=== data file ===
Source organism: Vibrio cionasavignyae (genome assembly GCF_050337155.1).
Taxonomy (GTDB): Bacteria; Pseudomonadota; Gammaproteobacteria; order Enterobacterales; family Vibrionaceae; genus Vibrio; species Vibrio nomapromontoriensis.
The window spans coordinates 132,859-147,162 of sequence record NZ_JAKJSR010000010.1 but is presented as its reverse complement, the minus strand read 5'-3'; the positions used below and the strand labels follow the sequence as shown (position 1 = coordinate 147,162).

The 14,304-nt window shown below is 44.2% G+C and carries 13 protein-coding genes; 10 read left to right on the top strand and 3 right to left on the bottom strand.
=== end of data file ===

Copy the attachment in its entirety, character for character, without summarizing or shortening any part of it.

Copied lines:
Source organism: Vibrio cionasavignyae (genome assembly GCF_050337155.1).
Taxonomy (GTDB): Bacteria; Pseudomonadota; Gammaproteobacteria; order Enterobacterales; family Vibrionaceae; genus Vibrio; species Vibrio nomapromontoriensis.
The window spans coordinates 132,859-147,162 of sequence record NZ_JAKJSR010000010.1 but is presented as its reverse complement, the minus strand read 5'-3'; the positions used below and the strand labels follow the sequence as shown (position 1 = coordinate 147,162).

The 14,304-nt window shown below is 44.2% G+C and carries 13 protein-coding genes; 10 read left to right on the top strand and 3 right to left on the bottom strand.